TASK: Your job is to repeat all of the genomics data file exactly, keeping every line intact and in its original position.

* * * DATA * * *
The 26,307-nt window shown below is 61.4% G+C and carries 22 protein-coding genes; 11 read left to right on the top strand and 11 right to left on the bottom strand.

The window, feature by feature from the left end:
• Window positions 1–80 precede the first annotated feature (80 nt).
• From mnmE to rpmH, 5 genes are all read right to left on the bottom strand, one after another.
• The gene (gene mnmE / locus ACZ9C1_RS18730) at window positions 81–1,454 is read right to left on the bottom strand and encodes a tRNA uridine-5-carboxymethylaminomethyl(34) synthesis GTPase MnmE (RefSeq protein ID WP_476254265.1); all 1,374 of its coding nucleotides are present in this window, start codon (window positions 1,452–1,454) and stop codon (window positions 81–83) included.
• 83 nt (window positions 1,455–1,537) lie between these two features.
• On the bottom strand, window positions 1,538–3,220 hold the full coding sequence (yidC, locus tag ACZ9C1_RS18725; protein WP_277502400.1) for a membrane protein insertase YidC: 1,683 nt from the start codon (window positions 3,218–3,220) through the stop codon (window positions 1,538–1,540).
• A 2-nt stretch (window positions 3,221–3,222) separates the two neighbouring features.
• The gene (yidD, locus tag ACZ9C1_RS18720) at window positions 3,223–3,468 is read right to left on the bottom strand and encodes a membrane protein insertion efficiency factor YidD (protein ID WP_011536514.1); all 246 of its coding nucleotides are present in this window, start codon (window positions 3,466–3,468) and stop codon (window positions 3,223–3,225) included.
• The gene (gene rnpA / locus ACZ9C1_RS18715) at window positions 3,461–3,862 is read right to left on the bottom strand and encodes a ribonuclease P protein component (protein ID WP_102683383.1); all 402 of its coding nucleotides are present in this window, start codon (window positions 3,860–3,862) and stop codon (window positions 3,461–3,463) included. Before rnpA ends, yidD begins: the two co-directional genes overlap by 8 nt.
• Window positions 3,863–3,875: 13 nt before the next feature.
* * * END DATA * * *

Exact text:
The 26,307-nt window shown below is 61.4% G+C and carries 22 protein-coding genes; 11 read left to right on the top strand and 11 right to left on the bottom strand.

The window, feature by feature from the left end:
• Window positions 1–80 precede the first annotated feature (80 nt).
• From mnmE to rpmH, 5 genes are all read right to left on the bottom strand, one after another.
• The gene (gene mnmE / locus ACZ9C1_RS18730) at window positions 81–1,454 is read right to left on the bottom strand and encodes a tRNA uridine-5-carboxymethylaminomethyl(34) synthesis GTPase MnmE (RefSeq protein ID WP_476254265.1); all 1,374 of its coding nucleotides are present in this window, start codon (window positions 1,452–1,454) and stop codon (window positions 81–83) included.
• 83 nt (window positions 1,455–1,537) lie between these two features.
• On the bottom strand, window positions 1,538–3,220 hold the full coding sequence (yidC, locus tag ACZ9C1_RS18725; protein WP_277502400.1) for a membrane protein insertase YidC: 1,683 nt from the start codon (window positions 3,218–3,220) through the stop codon (window positions 1,538–1,540).
• A 2-nt stretch (window positions 3,221–3,222) separates the two neighbouring features.
• The gene (yidD, locus tag ACZ9C1_RS18720) at window positions 3,223–3,468 is read right to left on the bottom strand and encodes a membrane protein insertion efficiency factor YidD (protein ID WP_011536514.1); all 246 of its coding nucleotides are present in this window, start codon (window positions 3,466–3,468) and stop codon (window positions 3,223–3,225) included.
• The gene (gene rnpA / locus ACZ9C1_RS18715) at window positions 3,461–3,862 is read right to left on the bottom strand and encodes a ribonuclease P protein component (protein ID WP_102683383.1); all 402 of its coding nucleotides are present in this window, start codon (window positions 3,860–3,862) and stop codon (window positions 3,461–3,463) included. Before rnpA ends, yidD begins: the two co-directional genes overlap by 8 nt.
• Window positions 3,863–3,875: 13 nt before the next feature.